Seeks to empirically connect privatization to TANF program outcomes through multi-level models that incorporate and estimate both individual-level and contextual factors within the state of Florida.

Privatization in the implementation of social welfare programs represents a relatively unexplored administrative strategy and little remains known of its origins and consequences. After briefly exploring the antecedents of welfare contracting across the American states, this research utilizes multi-level modeling techniques to examine the consequences of privatization on the employment outcomes of welfare clients. The quantitative findings indicate that privatizing welfare services is not an administrative panacea in that the quality of client-level employment outcomes are seldom improved under private sector arrangements. There is also scant evidence of predatory behavior among private sector welfare providers. Historically disadvantaged African American and low-educated welfare clients are no worse off under profit seekers and are potentially achieving superior outcomes under non-profit administration. (Abstractor: Website staff)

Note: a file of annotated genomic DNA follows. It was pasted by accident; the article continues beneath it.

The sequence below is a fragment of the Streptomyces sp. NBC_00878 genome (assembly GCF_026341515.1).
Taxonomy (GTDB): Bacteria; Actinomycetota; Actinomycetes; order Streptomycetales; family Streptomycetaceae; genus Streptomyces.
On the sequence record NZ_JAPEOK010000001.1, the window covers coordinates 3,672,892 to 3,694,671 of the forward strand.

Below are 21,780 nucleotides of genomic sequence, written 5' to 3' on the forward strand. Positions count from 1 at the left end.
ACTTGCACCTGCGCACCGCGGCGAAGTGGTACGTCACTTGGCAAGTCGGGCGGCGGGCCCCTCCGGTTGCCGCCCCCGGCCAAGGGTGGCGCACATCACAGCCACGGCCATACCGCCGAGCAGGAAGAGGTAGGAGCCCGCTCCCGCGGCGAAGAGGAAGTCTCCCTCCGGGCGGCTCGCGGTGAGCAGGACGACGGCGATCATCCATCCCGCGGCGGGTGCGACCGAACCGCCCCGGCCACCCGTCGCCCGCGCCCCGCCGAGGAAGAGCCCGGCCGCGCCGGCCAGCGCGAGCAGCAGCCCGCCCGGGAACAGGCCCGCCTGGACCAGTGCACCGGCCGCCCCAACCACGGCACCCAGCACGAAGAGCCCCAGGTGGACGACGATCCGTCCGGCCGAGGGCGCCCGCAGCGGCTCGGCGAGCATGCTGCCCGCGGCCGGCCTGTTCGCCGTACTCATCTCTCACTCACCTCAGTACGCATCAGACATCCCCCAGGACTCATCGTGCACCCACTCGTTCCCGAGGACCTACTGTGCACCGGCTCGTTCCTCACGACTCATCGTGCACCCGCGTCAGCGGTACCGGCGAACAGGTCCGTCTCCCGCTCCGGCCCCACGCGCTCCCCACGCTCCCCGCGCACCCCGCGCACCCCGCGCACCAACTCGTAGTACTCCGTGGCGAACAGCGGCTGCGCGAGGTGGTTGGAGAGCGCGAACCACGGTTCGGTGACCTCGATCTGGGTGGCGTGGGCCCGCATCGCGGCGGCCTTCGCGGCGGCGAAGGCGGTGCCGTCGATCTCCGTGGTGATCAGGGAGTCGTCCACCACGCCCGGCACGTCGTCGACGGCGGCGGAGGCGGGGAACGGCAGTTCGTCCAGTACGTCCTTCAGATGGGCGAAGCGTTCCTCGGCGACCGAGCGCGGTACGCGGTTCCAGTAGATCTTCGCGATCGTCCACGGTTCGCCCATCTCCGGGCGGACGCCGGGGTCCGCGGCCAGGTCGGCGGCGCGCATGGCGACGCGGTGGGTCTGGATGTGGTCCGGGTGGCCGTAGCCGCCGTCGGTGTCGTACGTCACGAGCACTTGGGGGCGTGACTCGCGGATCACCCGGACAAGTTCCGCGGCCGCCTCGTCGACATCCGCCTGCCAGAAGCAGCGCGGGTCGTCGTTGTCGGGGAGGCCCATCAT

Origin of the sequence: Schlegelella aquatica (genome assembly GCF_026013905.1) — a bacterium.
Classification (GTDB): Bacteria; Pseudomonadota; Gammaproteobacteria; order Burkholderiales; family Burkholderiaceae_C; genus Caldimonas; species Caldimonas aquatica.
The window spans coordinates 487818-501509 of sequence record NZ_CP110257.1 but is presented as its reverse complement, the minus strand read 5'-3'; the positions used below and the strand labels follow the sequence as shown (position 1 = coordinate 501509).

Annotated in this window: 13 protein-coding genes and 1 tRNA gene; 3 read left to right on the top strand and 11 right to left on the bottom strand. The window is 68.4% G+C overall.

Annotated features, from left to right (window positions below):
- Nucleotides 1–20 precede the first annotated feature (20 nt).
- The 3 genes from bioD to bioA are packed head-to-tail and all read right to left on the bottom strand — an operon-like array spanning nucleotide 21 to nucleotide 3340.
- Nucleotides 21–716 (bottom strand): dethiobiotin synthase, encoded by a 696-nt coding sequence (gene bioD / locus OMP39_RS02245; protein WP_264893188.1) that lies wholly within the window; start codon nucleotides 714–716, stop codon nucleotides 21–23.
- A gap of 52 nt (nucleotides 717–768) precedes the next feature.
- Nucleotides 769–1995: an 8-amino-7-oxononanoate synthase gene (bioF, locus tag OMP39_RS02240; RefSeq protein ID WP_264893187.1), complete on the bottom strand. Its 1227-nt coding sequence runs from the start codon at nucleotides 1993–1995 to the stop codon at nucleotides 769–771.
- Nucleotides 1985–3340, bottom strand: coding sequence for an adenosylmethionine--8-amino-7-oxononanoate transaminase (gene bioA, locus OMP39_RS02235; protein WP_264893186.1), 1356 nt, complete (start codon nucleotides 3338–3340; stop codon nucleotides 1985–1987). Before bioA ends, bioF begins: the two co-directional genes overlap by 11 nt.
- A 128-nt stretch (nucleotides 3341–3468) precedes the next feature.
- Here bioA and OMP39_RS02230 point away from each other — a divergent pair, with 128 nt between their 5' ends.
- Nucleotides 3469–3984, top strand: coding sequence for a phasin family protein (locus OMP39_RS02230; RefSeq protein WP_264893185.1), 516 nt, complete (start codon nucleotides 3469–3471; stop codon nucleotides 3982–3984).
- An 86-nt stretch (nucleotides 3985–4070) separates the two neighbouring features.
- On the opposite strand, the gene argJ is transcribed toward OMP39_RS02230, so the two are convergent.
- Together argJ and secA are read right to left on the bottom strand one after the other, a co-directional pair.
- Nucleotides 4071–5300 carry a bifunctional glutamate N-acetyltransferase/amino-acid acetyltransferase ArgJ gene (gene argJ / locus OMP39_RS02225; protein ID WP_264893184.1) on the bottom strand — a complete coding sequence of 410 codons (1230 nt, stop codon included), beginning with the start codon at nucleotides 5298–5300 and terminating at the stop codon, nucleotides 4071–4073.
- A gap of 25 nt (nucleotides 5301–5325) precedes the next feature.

Full publication title: Privatization and Employment in the Implementation of Temporary Assistance for Needy Families (TANF): A Multi-Level Analysis

Major Findings & Recommendations

"The likelihood of participating in full-time work activities or the likelihood of leaving TANF due to employment was no more likely in for-profit and non-profit settings than in public settings" (p.53). (Abstractor: Author).